About the Artist
Dennis Eichmann studied Fine Arts and Fashion Design in Berlin, Kiel, and Vienna. He currently lives in Berlin where he works as a freelance photographer and multi-disciplinary artist.
Hi Dennis! Thank you for this beautiful series of our ceramics! Our ceramist, Panikos will be so thrilled to see his pieces come to life. Could you tell us a little about the collaboration?
As a child I spent all of my summer vacations in Italy on the beach, so naturally I’m very drawn to all things Mediterranean. I fell in love with these Cypriot ceramics the moment I saw them. Being quite fond of handmade pottery with expressive glazes, I know I wanted to capture them on film. To create a summery atmosphere I shot them in direct sunlight using fresh fruits and flowers as props. In order to achieve a cohesive color story we chose to add some yellow and brown fabrics. These also helped to draw the different pieces together and make the table settings more homely and inviting. Almost as if you were at your Greek grandmother’s house and she is serving you fresh produce from her own little garden.
What got you into analog photography?
I guess, growing up in the 90’s made analog photography naturally my first choice. Back then, analog was still quite big because digital hadn't really caught on yet.
Thinking back, I think I got my first camera as a rather small kid. I remember it was a super basic yellow and black plastic camera with a fixed focus. But it gave me the opportunity to play around and explore this medium. This particular camera came with a little book with instructions and basic infos on photography for kids.
It was much later in art school when I turned back to analog. After years of digital phone photography I was craving something more tactile and hence nostalgic. That’s when I first started to document my travels and other projects on film again.
What do you love to photograph?
Lonely objects like plastic chairs, beverage crates and of course lots of sunlight.
What are your tools?
I currently shoot most of my pictures with two analog Canon and Minolta SLR cameras.
Before I started using these, I experimented with a variety of 80’s point-and-shoot cameras. Those are great for street photography and snapshots. But as I progressed my journey into the world of analog photography, it became clear to me that a larger, more versatile camera better suited my needs. I’m not super picky when it comes to filmstoct to be honest. Most of the time I’m either using Kodak or Fuji film.
In the last year, I developed a new curiosity for black-and-white film. Fomapan 400 is my favourite so far.
What aspect of analog photography do you find the most interesting?
It’s actually quite simple, I just really enjoy working with physical objects, rather than a screen-based all-digital workflow.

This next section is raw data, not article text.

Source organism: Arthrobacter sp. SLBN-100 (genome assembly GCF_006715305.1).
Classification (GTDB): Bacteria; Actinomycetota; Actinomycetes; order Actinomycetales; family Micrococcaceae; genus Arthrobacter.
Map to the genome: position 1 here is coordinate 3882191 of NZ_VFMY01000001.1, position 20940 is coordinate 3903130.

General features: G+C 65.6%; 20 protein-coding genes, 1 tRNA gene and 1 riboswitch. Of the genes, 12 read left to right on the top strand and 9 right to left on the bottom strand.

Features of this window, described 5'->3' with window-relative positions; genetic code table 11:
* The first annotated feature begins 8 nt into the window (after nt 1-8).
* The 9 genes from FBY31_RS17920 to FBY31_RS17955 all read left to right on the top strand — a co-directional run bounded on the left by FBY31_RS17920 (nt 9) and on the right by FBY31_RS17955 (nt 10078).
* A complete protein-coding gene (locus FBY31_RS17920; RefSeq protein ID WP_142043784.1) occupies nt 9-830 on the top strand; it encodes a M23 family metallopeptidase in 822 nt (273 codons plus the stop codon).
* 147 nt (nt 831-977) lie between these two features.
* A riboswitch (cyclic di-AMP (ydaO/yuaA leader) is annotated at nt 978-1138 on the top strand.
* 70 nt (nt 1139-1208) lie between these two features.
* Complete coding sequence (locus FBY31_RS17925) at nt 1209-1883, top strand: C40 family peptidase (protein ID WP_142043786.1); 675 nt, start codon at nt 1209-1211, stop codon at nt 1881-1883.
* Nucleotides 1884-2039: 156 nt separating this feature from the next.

Also, for me it's about letting go of control a little bit. I don't really edit my pictures color-wise. I like having the camera and the film chemistry create the image. As a photographer, I think you act a bit like a curator. You take what's there and bring it into a new context. The right framing is a major aspect in this process.
Fortunately I’m working with a great lab that delivers amazing results in terms of developing and scanning my negatives.
I regard analog photography, especially instant photography like Polaroid, as part of the ready-made art form.The light hitting the film emulsion is like a direct cast of the photographed object. The organic nature of the film and it’s features like the coarse grain or the potential unpredictability are two things that I find quite exciting.
Your favourite/most memorable holiday?
That one is definitely my road trip through California in 2019. It was my first journey to the US, something I had been dreaming about doing almost all my life. Hopefully once things go back to normal and international travels are safer again, I’ll be able to spend more time in LA.
Your favourite/most memorable photo?
It’s hard to pick just one photo as there are so many different aspects that can make a picture special, whether it's the place or time the picture was shot or the object photographed.
There are two images that are very dear to my heart though. The first one is a picture of a lone giant rock balancing on a Cretan beach. I took this picture on my 30th birthday on my first Greek vacation.
The second picture is one of a winding road that I took on a trip to the Canary Islands in 2017. After spending a sun-filled day at the beach in El Medano (Tenerife) I cycled back to the hotel. That's where I found this empty street framed by the beautiful evening light, almost like a stage.
Photos courtesy by Dennis Eichmann.